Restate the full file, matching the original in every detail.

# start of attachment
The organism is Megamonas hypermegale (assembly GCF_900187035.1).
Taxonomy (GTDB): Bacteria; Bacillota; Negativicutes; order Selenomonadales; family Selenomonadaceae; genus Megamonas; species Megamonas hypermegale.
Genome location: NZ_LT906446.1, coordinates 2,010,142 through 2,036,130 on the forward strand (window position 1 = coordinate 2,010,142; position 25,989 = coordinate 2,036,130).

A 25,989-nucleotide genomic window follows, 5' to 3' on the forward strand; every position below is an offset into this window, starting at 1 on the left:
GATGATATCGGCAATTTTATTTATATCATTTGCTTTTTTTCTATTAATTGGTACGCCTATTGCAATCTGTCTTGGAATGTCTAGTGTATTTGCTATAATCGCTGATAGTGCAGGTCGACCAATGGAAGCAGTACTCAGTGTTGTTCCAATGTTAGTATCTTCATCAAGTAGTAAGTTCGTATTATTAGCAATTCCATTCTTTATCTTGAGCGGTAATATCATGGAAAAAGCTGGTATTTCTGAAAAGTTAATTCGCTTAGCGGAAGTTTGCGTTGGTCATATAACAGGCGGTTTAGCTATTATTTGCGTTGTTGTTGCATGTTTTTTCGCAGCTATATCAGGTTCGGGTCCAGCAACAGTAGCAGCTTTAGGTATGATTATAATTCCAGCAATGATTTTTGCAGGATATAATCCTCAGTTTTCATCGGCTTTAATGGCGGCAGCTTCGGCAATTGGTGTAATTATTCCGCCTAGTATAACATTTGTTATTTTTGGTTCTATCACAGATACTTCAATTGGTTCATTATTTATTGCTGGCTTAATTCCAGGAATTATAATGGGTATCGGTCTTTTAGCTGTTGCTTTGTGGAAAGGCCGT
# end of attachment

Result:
The organism is Megamonas hypermegale (assembly GCF_900187035.1).
Taxonomy (GTDB): Bacteria; Bacillota; Negativicutes; order Selenomonadales; family Selenomonadaceae; genus Megamonas; species Megamonas hypermegale.
Genome location: NZ_LT906446.1, coordinates 2,010,142 through 2,036,130 on the forward strand (window position 1 = coordinate 2,010,142; position 25,989 = coordinate 2,036,130).

A 25,989-nucleotide genomic window follows, 5' to 3' on the forward strand; every position below is an offset into this window, starting at 1 on the left:
GATGATATCGGCAATTTTATTTATATCATTTGCTTTTTTTCTATTAATTGGTACGCCTATTGCAATCTGTCTTGGAATGTCTAGTGTATTTGCTATAATCGCTGATAGTGCAGGTCGACCAATGGAAGCAGTACTCAGTGTTGTTCCAATGTTAGTATCTTCATCAAGTAGTAAGTTCGTATTATTAGCAATTCCATTCTTTATCTTGAGCGGTAATATCATGGAAAAAGCTGGTATTTCTGAAAAGTTAATTCGCTTAGCGGAAGTTTGCGTTGGTCATATAACAGGCGGTTTAGCTATTATTTGCGTTGTTGTTGCATGTTTTTTCGCAGCTATATCAGGTTCGGGTCCAGCAACAGTAGCAGCTTTAGGTATGATTATAATTCCAGCAATGATTTTTGCAGGATATAATCCTCAGTTTTCATCGGCTTTAATGGCGGCAGCTTCGGCAATTGGTGTAATTATTCCGCCTAGTATAACATTTGTTATTTTTGGTTCTATCACAGATACTTCAATTGGTTCATTATTTATTGCTGGCTTAATTCCAGGAATTATAATGGGTATCGGTCTTTTAGCTGTTGCTTTGTGGAAAGGCCGT